This week I caught up with Kirsten Dellis, who heads up L&D at Trainline. It was a great peek under the hood at how L&D looks in a high growth tech company.
// KIRSTEN’S BACKGROUND
One of the reasons I was so interested to speak to Kirsten was that she had worked not only at The Trainline, but also Badoo and Made.com. She says each had their own distinct identity and challenges. Made.com was a small company which rapidly expanded from 50 to 120 employees over the 3 years that she was there. In contrast, Badoo is the world’s largest dating site, with a lean HR team (just 2 people for an office of 250), and a complex product where it’s not always clear what people want(!)
// THE TRAINLINE
Kirsten’s now at The Trainline, and the company continues to go from strength to strength. The company was acquired by private equity firm KKR two and a half years ago, and Kirsten clearly enjoys the professionalism and focus on the bottom line that this brings. Two years ago the service only covered the UK, but they now operate in 28 countries and just launched in China. With 570 employees across three main offices (London, Edinburgh and Paris), there’s never a dull moment!
// TRAINING PROGRAMME
As you might expect at a company the size of the Trainline, there are a number of learning initiatives ongoing. Some training is offered on an optional basis, such as their “Manage Your Career” course for junior and mid-level employees. The team has also used external vendors to build specific capabilities such as negotiation on an ad hoc basis. However, the main emphasis is on customising training specifically to The Trainline, and delivering it internally.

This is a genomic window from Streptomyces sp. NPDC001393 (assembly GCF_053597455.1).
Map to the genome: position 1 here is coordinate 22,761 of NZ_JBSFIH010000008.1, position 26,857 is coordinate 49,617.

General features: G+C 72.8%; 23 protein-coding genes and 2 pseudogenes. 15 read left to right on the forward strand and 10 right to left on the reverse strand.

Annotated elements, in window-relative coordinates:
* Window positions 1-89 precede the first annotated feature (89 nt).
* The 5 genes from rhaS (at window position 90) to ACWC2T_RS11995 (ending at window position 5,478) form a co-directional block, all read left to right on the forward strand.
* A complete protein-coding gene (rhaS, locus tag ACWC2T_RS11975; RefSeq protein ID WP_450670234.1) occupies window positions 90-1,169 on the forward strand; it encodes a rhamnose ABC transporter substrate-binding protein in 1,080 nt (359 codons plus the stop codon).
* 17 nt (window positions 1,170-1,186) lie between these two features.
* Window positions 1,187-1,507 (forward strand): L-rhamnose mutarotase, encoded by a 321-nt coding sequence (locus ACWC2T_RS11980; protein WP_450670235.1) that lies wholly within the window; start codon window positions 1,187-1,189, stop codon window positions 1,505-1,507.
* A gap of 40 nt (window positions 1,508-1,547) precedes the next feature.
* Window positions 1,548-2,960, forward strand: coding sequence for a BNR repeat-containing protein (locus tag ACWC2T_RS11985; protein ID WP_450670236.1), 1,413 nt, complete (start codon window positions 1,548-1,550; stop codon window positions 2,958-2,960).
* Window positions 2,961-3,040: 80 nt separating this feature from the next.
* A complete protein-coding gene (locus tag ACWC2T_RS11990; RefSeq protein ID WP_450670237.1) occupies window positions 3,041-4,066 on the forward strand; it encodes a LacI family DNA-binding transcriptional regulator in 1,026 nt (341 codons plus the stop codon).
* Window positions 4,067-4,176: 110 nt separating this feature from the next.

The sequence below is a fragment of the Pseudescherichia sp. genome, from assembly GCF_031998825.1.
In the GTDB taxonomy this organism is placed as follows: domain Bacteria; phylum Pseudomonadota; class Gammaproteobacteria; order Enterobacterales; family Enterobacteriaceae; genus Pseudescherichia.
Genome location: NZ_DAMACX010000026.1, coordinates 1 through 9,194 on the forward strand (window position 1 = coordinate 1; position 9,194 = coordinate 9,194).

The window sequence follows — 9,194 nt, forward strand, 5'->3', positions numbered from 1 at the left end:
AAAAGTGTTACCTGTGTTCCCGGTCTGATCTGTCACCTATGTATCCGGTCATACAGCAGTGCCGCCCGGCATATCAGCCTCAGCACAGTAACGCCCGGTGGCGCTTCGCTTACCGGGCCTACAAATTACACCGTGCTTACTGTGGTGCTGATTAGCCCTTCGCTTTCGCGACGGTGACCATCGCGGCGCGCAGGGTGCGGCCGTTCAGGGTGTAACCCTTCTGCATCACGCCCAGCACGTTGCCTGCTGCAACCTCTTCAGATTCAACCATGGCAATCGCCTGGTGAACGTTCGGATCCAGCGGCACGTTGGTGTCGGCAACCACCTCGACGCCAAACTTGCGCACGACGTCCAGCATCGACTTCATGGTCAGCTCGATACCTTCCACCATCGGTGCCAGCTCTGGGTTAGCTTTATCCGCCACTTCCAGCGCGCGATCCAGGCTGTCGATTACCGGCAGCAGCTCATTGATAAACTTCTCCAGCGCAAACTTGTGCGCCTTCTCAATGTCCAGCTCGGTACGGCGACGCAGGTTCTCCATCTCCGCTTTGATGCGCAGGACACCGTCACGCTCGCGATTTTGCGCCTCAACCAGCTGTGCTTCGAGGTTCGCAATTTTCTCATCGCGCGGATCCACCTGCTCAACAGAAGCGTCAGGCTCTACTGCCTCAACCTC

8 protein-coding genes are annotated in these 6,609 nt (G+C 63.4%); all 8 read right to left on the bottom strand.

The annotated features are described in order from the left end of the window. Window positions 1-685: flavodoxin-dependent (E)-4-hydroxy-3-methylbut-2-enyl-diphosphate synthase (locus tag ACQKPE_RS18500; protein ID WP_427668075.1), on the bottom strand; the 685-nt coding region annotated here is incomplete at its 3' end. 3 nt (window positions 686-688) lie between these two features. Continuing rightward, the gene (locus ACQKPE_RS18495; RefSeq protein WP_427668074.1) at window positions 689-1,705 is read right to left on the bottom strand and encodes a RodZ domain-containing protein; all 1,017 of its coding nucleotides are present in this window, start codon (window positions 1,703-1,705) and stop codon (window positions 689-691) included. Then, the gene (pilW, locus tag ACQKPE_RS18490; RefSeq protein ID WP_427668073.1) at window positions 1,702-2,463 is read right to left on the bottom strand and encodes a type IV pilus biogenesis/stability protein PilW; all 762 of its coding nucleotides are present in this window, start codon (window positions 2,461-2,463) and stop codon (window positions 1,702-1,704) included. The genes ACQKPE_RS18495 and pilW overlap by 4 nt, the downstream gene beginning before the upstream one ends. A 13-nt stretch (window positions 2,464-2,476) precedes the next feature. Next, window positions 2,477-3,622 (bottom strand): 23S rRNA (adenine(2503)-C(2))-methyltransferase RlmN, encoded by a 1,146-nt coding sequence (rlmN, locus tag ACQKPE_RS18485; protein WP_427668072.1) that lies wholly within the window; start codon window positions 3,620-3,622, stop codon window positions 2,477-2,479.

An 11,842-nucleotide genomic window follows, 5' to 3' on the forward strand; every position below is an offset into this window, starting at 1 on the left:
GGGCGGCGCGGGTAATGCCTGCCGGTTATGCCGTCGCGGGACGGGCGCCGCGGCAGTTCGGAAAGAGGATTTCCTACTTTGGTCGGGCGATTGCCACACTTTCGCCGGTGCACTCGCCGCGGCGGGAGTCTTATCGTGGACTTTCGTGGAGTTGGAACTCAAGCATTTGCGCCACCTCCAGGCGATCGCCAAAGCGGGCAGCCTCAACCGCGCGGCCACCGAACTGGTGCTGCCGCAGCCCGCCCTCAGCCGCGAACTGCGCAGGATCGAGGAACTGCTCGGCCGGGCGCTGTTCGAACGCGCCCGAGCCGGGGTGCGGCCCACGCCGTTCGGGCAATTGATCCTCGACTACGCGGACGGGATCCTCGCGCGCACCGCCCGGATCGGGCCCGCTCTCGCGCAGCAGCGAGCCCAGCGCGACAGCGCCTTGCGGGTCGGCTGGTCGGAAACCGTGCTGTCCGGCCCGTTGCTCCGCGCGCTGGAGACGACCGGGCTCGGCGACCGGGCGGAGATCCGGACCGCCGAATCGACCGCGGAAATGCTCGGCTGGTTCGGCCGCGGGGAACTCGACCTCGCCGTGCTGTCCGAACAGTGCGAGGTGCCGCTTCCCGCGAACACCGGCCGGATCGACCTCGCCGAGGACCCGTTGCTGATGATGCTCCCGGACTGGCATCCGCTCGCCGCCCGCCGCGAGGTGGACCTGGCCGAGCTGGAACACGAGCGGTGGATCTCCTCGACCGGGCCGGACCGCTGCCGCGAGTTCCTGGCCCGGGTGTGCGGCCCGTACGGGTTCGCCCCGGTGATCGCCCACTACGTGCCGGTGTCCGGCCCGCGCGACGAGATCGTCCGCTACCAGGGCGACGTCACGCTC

Their programme for new team leads is typical of this, itself a comprehensive course of 6 days spread over 6 months. This is delivered internally by the HR team working in pairs to maximise energy and engagement in each session. The course is compulsory across all functions for new managers and external hires, and covers everything from employment law and agile working, to managing teams and dealing with performance issues.
// FUTURE TRENDS
As in many companies at the moment, the Apprenticeship Levy is a hot topic at The Trainline, and something that they are starting to experiment with. As well as trialling one apprentice this year, they are also sending existing employees on approved courses to upskill them. With a minimum commitment of 12 months, it’s not as fast moving as many other projects, but one Kirsten is keen to see develop.
Another new initiative that Kirsten is running is their mentoring programme. Launched just 3 weeks ago, more than 90 people have signed up and roughly split between prospective mentors and mentees. Kirsten is now matching the two together, using information from an onboarding survey about what each is interested in, and her own understanding of the individuals. It’s early days, but with such a strong start she’s understandably enthusiastic about the potential!